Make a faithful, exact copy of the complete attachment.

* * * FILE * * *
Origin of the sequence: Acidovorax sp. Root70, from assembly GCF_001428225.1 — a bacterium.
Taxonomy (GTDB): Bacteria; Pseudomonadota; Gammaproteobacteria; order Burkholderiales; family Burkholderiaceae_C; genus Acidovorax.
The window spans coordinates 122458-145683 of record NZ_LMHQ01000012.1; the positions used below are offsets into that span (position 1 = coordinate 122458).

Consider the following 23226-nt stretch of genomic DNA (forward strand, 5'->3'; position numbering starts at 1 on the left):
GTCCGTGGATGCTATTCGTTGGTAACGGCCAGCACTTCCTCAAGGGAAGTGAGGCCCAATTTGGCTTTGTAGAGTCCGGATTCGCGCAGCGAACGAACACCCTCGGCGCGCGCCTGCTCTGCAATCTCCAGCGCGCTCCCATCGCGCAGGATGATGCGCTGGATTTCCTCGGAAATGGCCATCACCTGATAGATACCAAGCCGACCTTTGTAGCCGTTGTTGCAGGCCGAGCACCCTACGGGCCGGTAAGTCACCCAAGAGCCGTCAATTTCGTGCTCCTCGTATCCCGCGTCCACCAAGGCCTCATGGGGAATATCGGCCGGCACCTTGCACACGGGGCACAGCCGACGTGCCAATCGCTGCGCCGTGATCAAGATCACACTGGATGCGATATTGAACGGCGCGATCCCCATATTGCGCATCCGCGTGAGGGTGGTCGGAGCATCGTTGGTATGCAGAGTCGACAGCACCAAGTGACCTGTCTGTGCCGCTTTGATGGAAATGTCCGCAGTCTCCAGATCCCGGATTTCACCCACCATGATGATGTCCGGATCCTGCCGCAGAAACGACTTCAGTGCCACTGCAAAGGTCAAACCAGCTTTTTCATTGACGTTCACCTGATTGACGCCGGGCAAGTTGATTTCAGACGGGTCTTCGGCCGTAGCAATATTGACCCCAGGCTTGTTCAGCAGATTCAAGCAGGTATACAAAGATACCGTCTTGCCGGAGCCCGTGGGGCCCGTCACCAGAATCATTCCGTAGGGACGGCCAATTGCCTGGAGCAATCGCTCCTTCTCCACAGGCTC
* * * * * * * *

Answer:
Origin of the sequence: Acidovorax sp. Root70, from assembly GCF_001428225.1 — a bacterium.
Taxonomy (GTDB): Bacteria; Pseudomonadota; Gammaproteobacteria; order Burkholderiales; family Burkholderiaceae_C; genus Acidovorax.
The window spans coordinates 122458-145683 of record NZ_LMHQ01000012.1; the positions used below are offsets into that span (position 1 = coordinate 122458).

Consider the following 23226-nt stretch of genomic DNA (forward strand, 5'->3'; position numbering starts at 1 on the left):
GTCCGTGGATGCTATTCGTTGGTAACGGCCAGCACTTCCTCAAGGGAAGTGAGGCCCAATTTGGCTTTGTAGAGTCCGGATTCGCGCAGCGAACGAACACCCTCGGCGCGCGCCTGCTCTGCAATCTCCAGCGCGCTCCCATCGCGCAGGATGATGCGCTGGATTTCCTCGGAAATGGCCATCACCTGATAGATACCAAGCCGACCTTTGTAGCCGTTGTTGCAGGCCGAGCACCCTACGGGCCGGTAAGTCACCCAAGAGCCGTCAATTTCGTGCTCCTCGTATCCCGCGTCCACCAAGGCCTCATGGGGAATATCGGCCGGCACCTTGCACACGGGGCACAGCCGACGTGCCAATCGCTGCGCCGTGATCAAGATCACACTGGATGCGATATTGAACGGCGCGATCCCCATATTGCGCATCCGCGTGAGGGTGGTCGGAGCATCGTTGGTATGCAGAGTCGACAGCACCAAGTGACCTGTCTGTGCCGCTTTGATGGAAATGTCCGCAGTCTCCAGATCCCGGATTTCACCCACCATGATGATGTCCGGATCCTGCCGCAGAAACGACTTCAGTGCCACTGCAAAGGTCAAACCAGCTTTTTCATTGACGTTCACCTGATTGACGCCGGGCAAGTTGATTTCAGACGGGTCTTCGGCCGTAGCAATATTGACCCCAGGCTTGTTCAGCAGATTCAAGCAGGTATACAAAGATACCGTCTTGCCGGAGCCCGTGGGGCCCGTCACCAGAATCATTCCGTAGGGACGGCCAATTGCCTGGAGCAATCGCTCCTTCTCCACAGGCTC